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Discussion Starter · #1 ·
Shot a 20 from 16 yds. Pretty happy with that. It's my third round of trap ever, and I am liking this sport.

Remington 870 Wingmaster LC 12 ga with factory Remington 1 oz. 8 shot loads.

The 5 misses came mostly on left hand birds from the first two stations. I am a left-handed shooter, so I need to do some work on that side. I am open to suggestions on this from the experts on this site.
 

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Also make sure you are not looking at your barrel or beads when you call pull.
For me, looking at my beads while mounting the gun will cause me to bead check . . But on hard rights ( I’m right handed) my misses are usually because the gun is swinging away from my face and I don’t keep a solid cheek weld on the stock . Next reason is I sometimes don’t see those birds clearly and I lift my head to get a better look . . Ymmv
 

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The usual suspect with trap targets going away from your mount is what badabing noted. Lefty shooting right is driving the comb back into the face and mount making it easier and quicker to push past the target and keep the follow through going past the shot. Reverse, lefty going left is driving the gun away from the comb and mount, more likely to stop gun movement at the trigger pull losing follow through. Answer is ...... practice moving from the body and maintaining the mount during the shot. Try getting a practice field all by yourself and shoot 50 or more targets from post 1 trying to maintain form during all target presentations. The lefts are as easy as the rights.

Maltz
 

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Golden also noted holding wide of the trap house. There are those of us that tend to hold center trap house and follow the target by its angle. Others hold wide of the house and try to start from the center of the target presentation. Example post 1 ..... a foot or 2 to the left of the house, post 3 ..... hold just off center house, post 5 ..... wide right a foot or two.

The theory: Rather a proven winning theory of holding wide is based on all trap targets consistently rise and we develop our gun handling skills based on said rise. We develop more gun handling control for the target raise than chasing the angle. We short stop hard angles and tend to break the target faster than following from the center of the house.

Ive noticed over the years that wide - short stopping technique works better for those using a higher POI. Flatter shooting gun technique seems to work better for those following angles. Then again, let no one forget that trap targets always raise.

Maltz
 

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Discussion Starter · #11 ·
Shot a 17 or 18 with the 16ga from 16yds.

Not great, but it's a journey. I felt rushed and distracted at the start. Plus I changed a few things from last time with this gun: foot position, choke (today was modified, last time was full) and barrel (today was bottom, last time was top). Most of my misses were on station 1 on left birds, as usual for me. Thanks to my puller, John.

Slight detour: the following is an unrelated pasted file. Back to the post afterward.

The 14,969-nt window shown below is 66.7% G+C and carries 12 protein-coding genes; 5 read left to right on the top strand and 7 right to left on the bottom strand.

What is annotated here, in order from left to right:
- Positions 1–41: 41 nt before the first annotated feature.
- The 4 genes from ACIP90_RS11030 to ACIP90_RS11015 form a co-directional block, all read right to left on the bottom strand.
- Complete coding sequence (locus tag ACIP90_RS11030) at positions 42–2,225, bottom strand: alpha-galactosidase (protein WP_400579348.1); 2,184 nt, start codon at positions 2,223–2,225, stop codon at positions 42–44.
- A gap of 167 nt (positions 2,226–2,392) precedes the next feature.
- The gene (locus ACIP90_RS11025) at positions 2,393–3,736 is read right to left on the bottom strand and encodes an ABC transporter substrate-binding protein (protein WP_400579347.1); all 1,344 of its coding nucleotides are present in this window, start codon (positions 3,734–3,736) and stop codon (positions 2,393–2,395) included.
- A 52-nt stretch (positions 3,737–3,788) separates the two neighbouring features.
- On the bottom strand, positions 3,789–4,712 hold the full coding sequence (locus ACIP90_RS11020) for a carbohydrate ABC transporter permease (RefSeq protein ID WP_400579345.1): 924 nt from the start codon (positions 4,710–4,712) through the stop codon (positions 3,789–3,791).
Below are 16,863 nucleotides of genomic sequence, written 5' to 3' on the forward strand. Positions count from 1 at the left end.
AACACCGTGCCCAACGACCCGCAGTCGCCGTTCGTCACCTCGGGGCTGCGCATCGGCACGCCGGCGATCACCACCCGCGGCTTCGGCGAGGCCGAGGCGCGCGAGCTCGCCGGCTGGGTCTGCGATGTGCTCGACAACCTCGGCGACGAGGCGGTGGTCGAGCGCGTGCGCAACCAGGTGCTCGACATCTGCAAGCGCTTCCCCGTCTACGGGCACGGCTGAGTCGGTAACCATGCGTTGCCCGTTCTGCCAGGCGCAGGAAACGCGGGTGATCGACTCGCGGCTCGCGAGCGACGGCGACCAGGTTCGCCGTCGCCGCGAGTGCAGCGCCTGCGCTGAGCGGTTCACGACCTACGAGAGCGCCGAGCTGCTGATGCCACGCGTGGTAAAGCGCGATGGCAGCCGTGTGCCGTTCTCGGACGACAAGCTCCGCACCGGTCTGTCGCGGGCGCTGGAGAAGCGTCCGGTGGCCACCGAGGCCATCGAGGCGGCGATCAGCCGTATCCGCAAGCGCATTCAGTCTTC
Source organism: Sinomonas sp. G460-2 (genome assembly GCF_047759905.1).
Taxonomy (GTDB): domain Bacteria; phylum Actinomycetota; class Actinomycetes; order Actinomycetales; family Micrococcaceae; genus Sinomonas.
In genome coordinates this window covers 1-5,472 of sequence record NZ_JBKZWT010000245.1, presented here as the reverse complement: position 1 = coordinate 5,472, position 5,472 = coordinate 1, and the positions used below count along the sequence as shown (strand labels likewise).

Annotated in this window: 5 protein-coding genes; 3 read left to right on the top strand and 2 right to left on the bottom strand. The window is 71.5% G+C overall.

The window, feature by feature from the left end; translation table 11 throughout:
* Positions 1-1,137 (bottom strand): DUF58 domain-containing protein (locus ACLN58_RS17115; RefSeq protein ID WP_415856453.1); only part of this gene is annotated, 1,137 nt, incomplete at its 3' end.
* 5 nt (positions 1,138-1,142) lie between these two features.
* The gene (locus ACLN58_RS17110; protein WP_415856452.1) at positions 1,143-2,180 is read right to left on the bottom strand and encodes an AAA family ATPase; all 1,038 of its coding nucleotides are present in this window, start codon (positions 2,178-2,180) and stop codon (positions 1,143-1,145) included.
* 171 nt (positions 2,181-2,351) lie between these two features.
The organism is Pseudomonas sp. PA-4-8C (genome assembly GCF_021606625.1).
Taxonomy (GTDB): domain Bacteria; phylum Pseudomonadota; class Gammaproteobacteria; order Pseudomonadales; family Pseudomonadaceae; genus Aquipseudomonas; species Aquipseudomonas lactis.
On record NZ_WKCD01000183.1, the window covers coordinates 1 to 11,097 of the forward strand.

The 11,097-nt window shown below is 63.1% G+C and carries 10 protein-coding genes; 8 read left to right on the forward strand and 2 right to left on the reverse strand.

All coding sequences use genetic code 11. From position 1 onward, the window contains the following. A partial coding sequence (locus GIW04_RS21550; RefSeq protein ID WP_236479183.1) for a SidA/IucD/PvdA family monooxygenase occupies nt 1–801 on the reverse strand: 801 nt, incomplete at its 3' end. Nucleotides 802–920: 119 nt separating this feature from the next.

On the other hand, it was a great day for shooting with overcast and milder temps. Looking for the first 25!
 

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Discussion Starter · #12 ·
Today was a practice round. James, my puller, gave me some good suggestions - thanks James!. We worked on straight birds from short distance, standing directly behind the trap and also to the left, where I need practice. It helped alot. I shot an heirloom Iver & Johnson single shot 20 gauge, as much for nostalgia as to see if it would be a preferred gun. I think I will save the 20 gauge for small game, and stick with the 870 12 gauge and Citori 16 gauge for trap.
 

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I found that I broke more at the corners (#1 & #5) if I consciously left daylight between my barrel and leading edge of the extreme breaking target (hard left from #1 & hard right on #5) as I followed and swung through the target. You'll never get a chip off a target when you are shooting behind them.
 

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Some of us tend to rush the hard rights/hard lefts because they appear to be moving faster/getting away from us. They aren't.
In fact, their velocity is the same AND they are moving AWAY from the shooter even more slowly than a straightaway target.
So, we have even more time than usual to get on the bird.
I've found that I miss fewer hard rights/lefts if I consciously slow the shot down just a bit for them.
 

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Beretta 682x trap, Maxus GC
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Some of us tend to rush the hard rights/hard lefts because they appear to be moving faster/getting away from us. They aren't.
In fact, their velocity is the same AND they are moving AWAY from the shooter even more slowly than a straightaway target.
So, we have even more time than usual to get on the bird.
I've found that I miss fewer hard rights/lefts if I consciously slow the shot down just a bit for them.
And pivoting from the waist will help you, don't count on arm swing to make a good follow through!
 
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